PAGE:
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Wednesday, October 9, 2019

Hotshot Trucking: Everything You Need to Know

Hotshot trucking driver hauling a load with one his pickup truck.
Though it’s been around for a while, it seems like hotshot trucking is now more popular than ever.

Truck drivers who want to start their own trucking company often look to hotshot trucking as a cheaper option.

Hotshot hauling supports a specific niche in the trucking community, and there are various things you can and cannot do when you start a hotshot business.

What is hot shot trucking and what are the hotshot trucking requirements?

Find the answers to these questions and more in this hotshot trucking guide.

Hotshot Business

What is Hot Shot Trucking?

Hotshot hauling involves using medium-duty or one-ton trucks to pull trailers containing time-sensitive loads.

The “term hotshot” originated from the Texas oil fields, where pickups used to deliver quickly-needed parts to off-road drilling and pumping stations.

Hotshot trucking has survived from them to now, and is actually regaining momentum with the increase in truckers’ desire to be their own boss without the high startup costs.

Plus, certain hotshot driver requirements make it a bit easier to get started quickly.

Pros and Cons of Hotshot Trucking

Besides avoiding the trucking business startup costs of buying or leasing expensive equipment, many hotshot loads are local and close-by, which means plenty of time at home.

Smaller loads that most freight trucks don’t want to haul are perfect for hotshot hauling.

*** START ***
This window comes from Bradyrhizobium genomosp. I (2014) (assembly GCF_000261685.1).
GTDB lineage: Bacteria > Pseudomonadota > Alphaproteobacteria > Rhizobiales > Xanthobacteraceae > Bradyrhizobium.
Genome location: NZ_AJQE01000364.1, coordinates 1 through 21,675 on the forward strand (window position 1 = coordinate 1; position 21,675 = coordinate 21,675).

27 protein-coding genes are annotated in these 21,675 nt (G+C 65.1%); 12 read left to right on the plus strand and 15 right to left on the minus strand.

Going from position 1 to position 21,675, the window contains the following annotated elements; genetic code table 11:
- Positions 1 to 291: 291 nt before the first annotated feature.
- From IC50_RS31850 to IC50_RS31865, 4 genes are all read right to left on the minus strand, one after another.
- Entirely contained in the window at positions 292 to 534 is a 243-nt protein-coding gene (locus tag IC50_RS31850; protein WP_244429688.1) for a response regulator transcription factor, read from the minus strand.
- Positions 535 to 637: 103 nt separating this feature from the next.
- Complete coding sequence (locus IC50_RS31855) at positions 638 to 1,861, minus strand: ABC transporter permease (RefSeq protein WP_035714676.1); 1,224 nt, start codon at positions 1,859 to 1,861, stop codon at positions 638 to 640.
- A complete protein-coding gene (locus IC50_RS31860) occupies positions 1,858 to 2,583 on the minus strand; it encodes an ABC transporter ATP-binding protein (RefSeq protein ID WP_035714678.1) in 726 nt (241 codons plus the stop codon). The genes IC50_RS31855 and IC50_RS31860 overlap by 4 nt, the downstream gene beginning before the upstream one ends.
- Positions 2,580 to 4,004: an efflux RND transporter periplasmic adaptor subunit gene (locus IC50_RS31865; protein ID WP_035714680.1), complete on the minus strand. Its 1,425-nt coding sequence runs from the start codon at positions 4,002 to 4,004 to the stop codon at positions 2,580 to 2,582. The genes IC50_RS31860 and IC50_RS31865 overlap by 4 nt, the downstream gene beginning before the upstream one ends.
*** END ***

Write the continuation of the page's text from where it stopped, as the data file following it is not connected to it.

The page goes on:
Circling back to equipment expenses, purchasing a dually or 1-ton new truck is, on average a $40,000 investment, much cheaper than a rig.

Also, that vehicle won’t burn through fuel the same way that a larger semi-truck or rig will.

Hot Shot Trucking Requirements

Another major perk of hotshot trucking is that hotshot drivers are not necessarily required to have a CDL license.

A CDL is meant for vehicles weighing 10,000 pounds or more, depending on the state.

However, depending on what loads you’ll be transporting, you may want to get a CDL if you’re crossing state lines.

You’ll also need a USDOT number and possibly an MC number.

Speak to the Department of Transportation to find out specifically which documents you’ll need.

So, are you ready to start your own hotshot business? Hopefully, this information helped!

If hotshot hauling isn’t for you, but you’re interested in owner operator trucking or fleet management, check out some of our other blogs for resources, or print the one-page guide below to help you get started!


If you’re already in business and you’re looking for a trucking business management solution, check out TruckLogics, trucking management software with features for dispatch management, maintenance planning, business report generation, expense management, and more.

Use the free 15-day trial to check it out today!








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